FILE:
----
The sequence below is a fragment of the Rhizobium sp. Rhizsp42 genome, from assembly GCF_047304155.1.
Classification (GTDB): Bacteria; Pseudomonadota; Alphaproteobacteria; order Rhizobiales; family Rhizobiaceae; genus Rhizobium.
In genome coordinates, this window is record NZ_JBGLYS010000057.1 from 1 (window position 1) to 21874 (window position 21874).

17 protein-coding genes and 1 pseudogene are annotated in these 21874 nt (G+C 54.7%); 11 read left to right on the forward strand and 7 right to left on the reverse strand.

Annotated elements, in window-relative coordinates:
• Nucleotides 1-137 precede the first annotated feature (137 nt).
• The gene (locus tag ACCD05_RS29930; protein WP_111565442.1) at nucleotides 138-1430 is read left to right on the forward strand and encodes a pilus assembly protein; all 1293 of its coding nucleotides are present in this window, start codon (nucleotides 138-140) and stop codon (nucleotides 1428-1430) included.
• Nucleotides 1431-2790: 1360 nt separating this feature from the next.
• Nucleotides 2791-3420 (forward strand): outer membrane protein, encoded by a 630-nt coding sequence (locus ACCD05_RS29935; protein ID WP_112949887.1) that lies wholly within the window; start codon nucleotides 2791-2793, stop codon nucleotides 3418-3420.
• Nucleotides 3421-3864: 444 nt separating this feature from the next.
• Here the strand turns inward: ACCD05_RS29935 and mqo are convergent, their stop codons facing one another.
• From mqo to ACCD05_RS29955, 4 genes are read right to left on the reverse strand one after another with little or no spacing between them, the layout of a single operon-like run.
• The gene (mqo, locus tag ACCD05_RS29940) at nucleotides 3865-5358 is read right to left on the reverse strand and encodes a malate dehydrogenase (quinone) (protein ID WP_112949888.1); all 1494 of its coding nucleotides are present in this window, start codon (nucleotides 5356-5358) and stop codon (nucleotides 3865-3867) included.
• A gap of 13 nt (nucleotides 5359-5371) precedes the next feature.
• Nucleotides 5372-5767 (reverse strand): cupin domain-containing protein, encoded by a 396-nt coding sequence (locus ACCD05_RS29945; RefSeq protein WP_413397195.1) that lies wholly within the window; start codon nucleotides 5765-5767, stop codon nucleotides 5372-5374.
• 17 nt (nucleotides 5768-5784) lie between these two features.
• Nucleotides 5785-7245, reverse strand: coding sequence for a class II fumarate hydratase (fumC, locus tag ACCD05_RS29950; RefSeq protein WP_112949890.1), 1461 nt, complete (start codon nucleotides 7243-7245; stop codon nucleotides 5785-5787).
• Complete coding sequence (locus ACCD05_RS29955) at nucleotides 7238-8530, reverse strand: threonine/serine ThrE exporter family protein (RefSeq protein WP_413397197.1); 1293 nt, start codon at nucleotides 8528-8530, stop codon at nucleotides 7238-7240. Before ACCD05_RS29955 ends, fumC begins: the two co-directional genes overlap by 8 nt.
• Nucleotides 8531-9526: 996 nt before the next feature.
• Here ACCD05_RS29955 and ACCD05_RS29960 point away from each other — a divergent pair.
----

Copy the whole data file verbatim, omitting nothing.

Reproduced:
The sequence below is a fragment of the Rhizobium sp. Rhizsp42 genome, from assembly GCF_047304155.1.
Classification (GTDB): Bacteria; Pseudomonadota; Alphaproteobacteria; order Rhizobiales; family Rhizobiaceae; genus Rhizobium.
In genome coordinates, this window is record NZ_JBGLYS010000057.1 from 1 (window position 1) to 21874 (window position 21874).

17 protein-coding genes and 1 pseudogene are annotated in these 21874 nt (G+C 54.7%); 11 read left to right on the forward strand and 7 right to left on the reverse strand.

Annotated elements, in window-relative coordinates:
• Nucleotides 1-137 precede the first annotated feature (137 nt).
• The gene (locus tag ACCD05_RS29930; protein WP_111565442.1) at nucleotides 138-1430 is read left to right on the forward strand and encodes a pilus assembly protein; all 1293 of its coding nucleotides are present in this window, start codon (nucleotides 138-140) and stop codon (nucleotides 1428-1430) included.
• Nucleotides 1431-2790: 1360 nt separating this feature from the next.
• Nucleotides 2791-3420 (forward strand): outer membrane protein, encoded by a 630-nt coding sequence (locus ACCD05_RS29935; protein ID WP_112949887.1) that lies wholly within the window; start codon nucleotides 2791-2793, stop codon nucleotides 3418-3420.
• Nucleotides 3421-3864: 444 nt separating this feature from the next.
• Here the strand turns inward: ACCD05_RS29935 and mqo are convergent, their stop codons facing one another.
• From mqo to ACCD05_RS29955, 4 genes are read right to left on the reverse strand one after another with little or no spacing between them, the layout of a single operon-like run.
• The gene (mqo, locus tag ACCD05_RS29940) at nucleotides 3865-5358 is read right to left on the reverse strand and encodes a malate dehydrogenase (quinone) (protein ID WP_112949888.1); all 1494 of its coding nucleotides are present in this window, start codon (nucleotides 5356-5358) and stop codon (nucleotides 3865-3867) included.
• A gap of 13 nt (nucleotides 5359-5371) precedes the next feature.
• Nucleotides 5372-5767 (reverse strand): cupin domain-containing protein, encoded by a 396-nt coding sequence (locus ACCD05_RS29945; RefSeq protein WP_413397195.1) that lies wholly within the window; start codon nucleotides 5765-5767, stop codon nucleotides 5372-5374.
• 17 nt (nucleotides 5768-5784) lie between these two features.
• Nucleotides 5785-7245, reverse strand: coding sequence for a class II fumarate hydratase (fumC, locus tag ACCD05_RS29950; RefSeq protein WP_112949890.1), 1461 nt, complete (start codon nucleotides 7243-7245; stop codon nucleotides 5785-5787).
• Complete coding sequence (locus ACCD05_RS29955) at nucleotides 7238-8530, reverse strand: threonine/serine ThrE exporter family protein (RefSeq protein WP_413397197.1); 1293 nt, start codon at nucleotides 8528-8530, stop codon at nucleotides 7238-7240. Before ACCD05_RS29955 ends, fumC begins: the two co-directional genes overlap by 8 nt.
• Nucleotides 8531-9526: 996 nt before the next feature.
• Here ACCD05_RS29955 and ACCD05_RS29960 point away from each other — a divergent pair.